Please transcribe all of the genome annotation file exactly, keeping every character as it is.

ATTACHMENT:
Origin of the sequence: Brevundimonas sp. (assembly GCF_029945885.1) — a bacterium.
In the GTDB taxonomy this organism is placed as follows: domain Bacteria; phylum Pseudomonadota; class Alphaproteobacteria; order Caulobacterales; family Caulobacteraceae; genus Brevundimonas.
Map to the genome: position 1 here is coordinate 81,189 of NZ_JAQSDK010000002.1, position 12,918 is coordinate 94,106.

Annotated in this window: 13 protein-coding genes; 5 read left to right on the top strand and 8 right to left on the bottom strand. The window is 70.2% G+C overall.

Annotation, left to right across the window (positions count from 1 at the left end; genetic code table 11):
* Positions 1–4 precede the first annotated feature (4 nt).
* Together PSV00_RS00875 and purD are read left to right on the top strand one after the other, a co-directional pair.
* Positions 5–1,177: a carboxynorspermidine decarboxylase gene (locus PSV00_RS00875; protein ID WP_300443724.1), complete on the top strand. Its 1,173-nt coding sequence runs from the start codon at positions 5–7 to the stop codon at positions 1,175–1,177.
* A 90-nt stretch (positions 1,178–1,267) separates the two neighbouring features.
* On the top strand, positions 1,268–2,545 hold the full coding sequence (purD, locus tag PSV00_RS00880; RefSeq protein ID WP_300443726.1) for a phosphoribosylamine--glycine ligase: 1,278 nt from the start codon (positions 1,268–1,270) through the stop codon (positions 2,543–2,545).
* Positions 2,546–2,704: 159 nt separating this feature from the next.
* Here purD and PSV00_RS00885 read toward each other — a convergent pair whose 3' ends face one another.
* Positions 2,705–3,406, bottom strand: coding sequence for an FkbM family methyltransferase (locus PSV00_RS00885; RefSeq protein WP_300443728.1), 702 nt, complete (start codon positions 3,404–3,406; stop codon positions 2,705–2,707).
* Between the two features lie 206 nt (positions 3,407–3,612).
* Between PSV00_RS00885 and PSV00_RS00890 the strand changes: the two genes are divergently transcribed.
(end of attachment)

Origin of the sequence: Brevundimonas sp. (assembly GCF_029945885.1) — a bacterium.
In the GTDB taxonomy this organism is placed as follows: domain Bacteria; phylum Pseudomonadota; class Alphaproteobacteria; order Caulobacterales; family Caulobacteraceae; genus Brevundimonas.
Map to the genome: position 1 here is coordinate 81,189 of NZ_JAQSDK010000002.1, position 12,918 is coordinate 94,106.

Annotated in this window: 13 protein-coding genes; 5 read left to right on the top strand and 8 right to left on the bottom strand. The window is 70.2% G+C overall.

Annotation, left to right across the window (positions count from 1 at the left end; genetic code table 11):
* Positions 1–4 precede the first annotated feature (4 nt).
* Together PSV00_RS00875 and purD are read left to right on the top strand one after the other, a co-directional pair.
* Positions 5–1,177: a carboxynorspermidine decarboxylase gene (locus PSV00_RS00875; protein ID WP_300443724.1), complete on the top strand. Its 1,173-nt coding sequence runs from the start codon at positions 5–7 to the stop codon at positions 1,175–1,177.
* A 90-nt stretch (positions 1,178–1,267) separates the two neighbouring features.
* On the top strand, positions 1,268–2,545 hold the full coding sequence (purD, locus tag PSV00_RS00880; RefSeq protein ID WP_300443726.1) for a phosphoribosylamine--glycine ligase: 1,278 nt from the start codon (positions 1,268–1,270) through the stop codon (positions 2,543–2,545).
* Positions 2,546–2,704: 159 nt separating this feature from the next.
* Here purD and PSV00_RS00885 read toward each other — a convergent pair whose 3' ends face one another.
* Positions 2,705–3,406, bottom strand: coding sequence for an FkbM family methyltransferase (locus PSV00_RS00885; RefSeq protein WP_300443728.1), 702 nt, complete (start codon positions 3,404–3,406; stop codon positions 2,705–2,707).
* Between the two features lie 206 nt (positions 3,407–3,612).
* Between PSV00_RS00885 and PSV00_RS00890 the strand changes: the two genes are divergently transcribed.